Monday December 1st – Kigali

I spent the day in a series of meetings organised by Evode Mukama, our local partner in Rwanda. Evode is currently finishing his PhD in Sweden (on ‘The Pedagogy of ICT’) and will then become a full time lecturer in the Department of Education at the National University of Rwanda (NUR) where it is rumoured he will be the next Dean. When I met him today I presumed he was in his mid-20s and was subsequently shocked to hear that he celebrated his 40th birthday this year. Evode played football in Rwanda’s premier league when he was younger but gave it up to become a teacher. He fled to Uganda in 1994 at the height of the genocide and taught sports and French at a secondary school there. I desperately want to hear his full story but do not know him well enough yet to ask. In any case I feel humbled to have met him.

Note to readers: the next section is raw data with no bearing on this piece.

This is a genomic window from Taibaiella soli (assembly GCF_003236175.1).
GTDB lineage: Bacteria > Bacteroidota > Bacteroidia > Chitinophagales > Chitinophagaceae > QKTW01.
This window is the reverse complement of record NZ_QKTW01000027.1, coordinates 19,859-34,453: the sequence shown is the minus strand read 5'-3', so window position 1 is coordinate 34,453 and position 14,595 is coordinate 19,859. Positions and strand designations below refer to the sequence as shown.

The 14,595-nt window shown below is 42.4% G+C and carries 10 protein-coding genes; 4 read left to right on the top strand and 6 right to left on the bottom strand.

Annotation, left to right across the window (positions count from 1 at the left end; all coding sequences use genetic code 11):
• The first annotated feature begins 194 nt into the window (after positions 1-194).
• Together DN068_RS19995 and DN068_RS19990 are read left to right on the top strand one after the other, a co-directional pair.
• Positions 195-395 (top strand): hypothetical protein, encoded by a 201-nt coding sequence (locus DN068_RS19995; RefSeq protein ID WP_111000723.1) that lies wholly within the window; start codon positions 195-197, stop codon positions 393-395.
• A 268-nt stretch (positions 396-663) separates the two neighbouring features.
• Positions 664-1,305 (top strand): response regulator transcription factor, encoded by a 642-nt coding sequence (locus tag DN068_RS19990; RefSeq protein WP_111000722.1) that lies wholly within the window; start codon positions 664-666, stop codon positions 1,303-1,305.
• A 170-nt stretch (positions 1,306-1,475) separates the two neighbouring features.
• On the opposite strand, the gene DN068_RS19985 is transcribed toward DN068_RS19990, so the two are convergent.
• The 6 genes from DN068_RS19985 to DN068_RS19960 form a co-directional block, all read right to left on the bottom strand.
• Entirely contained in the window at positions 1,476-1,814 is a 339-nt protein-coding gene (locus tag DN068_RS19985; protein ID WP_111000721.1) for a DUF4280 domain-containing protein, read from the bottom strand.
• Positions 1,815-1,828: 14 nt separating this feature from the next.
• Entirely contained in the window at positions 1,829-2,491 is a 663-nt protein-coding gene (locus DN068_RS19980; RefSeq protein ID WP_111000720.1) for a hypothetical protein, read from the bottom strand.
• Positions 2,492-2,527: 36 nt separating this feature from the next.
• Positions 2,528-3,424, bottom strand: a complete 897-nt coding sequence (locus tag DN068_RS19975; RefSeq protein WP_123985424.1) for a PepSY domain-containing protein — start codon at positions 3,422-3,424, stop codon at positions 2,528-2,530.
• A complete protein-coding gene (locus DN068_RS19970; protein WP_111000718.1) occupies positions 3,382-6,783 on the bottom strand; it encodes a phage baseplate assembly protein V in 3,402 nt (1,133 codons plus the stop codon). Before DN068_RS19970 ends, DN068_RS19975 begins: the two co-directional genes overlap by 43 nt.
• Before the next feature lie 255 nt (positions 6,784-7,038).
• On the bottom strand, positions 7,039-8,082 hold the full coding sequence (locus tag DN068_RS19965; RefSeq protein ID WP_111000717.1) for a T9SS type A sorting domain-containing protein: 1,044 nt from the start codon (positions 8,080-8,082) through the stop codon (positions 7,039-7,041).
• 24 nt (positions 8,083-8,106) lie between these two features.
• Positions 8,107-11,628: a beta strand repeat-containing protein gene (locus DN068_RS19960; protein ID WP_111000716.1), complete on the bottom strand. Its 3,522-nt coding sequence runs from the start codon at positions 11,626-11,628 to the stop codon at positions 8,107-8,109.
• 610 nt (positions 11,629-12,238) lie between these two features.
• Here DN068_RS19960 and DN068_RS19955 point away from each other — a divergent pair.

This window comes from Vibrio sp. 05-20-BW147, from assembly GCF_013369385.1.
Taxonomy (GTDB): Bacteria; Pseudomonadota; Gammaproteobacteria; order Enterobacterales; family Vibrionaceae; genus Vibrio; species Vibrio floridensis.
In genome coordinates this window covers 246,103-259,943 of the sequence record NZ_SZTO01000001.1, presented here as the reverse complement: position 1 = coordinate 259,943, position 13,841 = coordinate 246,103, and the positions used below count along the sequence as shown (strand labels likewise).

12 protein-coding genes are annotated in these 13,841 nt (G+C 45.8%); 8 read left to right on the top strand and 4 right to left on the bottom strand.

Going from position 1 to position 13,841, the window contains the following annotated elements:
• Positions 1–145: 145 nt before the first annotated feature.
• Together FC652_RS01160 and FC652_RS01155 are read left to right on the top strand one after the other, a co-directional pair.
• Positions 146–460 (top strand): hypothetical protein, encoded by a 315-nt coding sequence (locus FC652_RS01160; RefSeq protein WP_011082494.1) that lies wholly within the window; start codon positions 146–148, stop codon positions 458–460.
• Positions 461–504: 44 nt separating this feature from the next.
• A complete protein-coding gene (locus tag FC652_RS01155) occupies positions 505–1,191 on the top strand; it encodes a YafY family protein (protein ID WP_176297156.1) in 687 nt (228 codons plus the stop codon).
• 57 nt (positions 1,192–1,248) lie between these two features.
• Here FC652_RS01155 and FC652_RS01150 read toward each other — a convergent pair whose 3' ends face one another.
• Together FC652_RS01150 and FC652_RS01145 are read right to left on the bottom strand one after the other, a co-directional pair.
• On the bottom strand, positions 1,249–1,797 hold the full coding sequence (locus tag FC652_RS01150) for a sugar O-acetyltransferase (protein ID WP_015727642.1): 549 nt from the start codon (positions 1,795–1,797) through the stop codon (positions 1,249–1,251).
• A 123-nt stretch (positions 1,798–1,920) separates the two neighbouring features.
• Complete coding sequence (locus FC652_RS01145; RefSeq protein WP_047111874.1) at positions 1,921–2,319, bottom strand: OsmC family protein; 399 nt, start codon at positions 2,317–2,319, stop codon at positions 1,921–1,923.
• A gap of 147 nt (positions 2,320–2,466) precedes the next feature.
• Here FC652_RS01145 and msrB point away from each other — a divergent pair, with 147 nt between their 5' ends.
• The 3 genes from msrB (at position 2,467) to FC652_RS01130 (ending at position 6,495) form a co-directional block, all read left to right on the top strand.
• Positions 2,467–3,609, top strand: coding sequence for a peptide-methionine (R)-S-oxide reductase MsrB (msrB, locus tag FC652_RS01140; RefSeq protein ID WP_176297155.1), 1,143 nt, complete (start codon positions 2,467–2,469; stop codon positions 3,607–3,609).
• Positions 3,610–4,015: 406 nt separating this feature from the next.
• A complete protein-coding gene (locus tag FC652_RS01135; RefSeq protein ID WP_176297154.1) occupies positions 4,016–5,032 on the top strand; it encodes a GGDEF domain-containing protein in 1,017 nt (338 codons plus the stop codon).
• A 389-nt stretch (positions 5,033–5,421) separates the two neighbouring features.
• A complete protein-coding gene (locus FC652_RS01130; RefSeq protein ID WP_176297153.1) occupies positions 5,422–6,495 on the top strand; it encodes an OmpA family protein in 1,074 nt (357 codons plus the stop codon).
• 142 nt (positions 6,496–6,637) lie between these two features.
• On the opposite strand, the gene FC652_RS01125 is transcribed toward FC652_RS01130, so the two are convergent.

Even though Kigali is a modern city and everyone has been very friendly I remain acutely conscious of the events which happened here only 14 years ago. The topic of genocide remains the ultimate ‘elephant in the room’, everyone knows it is there but no one wants to talk about it. If you ask people whether they are Hutu or Tutsi they say Rwandan, even though 85% of the population remain Hutu. I look at the older people in the street and ask myself, ‘Did they participate in the Genocide?’ I also see many people with missing limbs and
wonder if they were the victims?

I have started to read more about the role of the colonial powers in setting the ground work for the ethnic hatred that was at the core of the Genocide and about the lack of action by them when they knew what
was happening. In case we should forget our leaders at the time – Clinton, Major, Mitterrand, Kohl and Annan to name but a few.
In other news my money has been sorted so I plan to splash out on a serious meal this evening.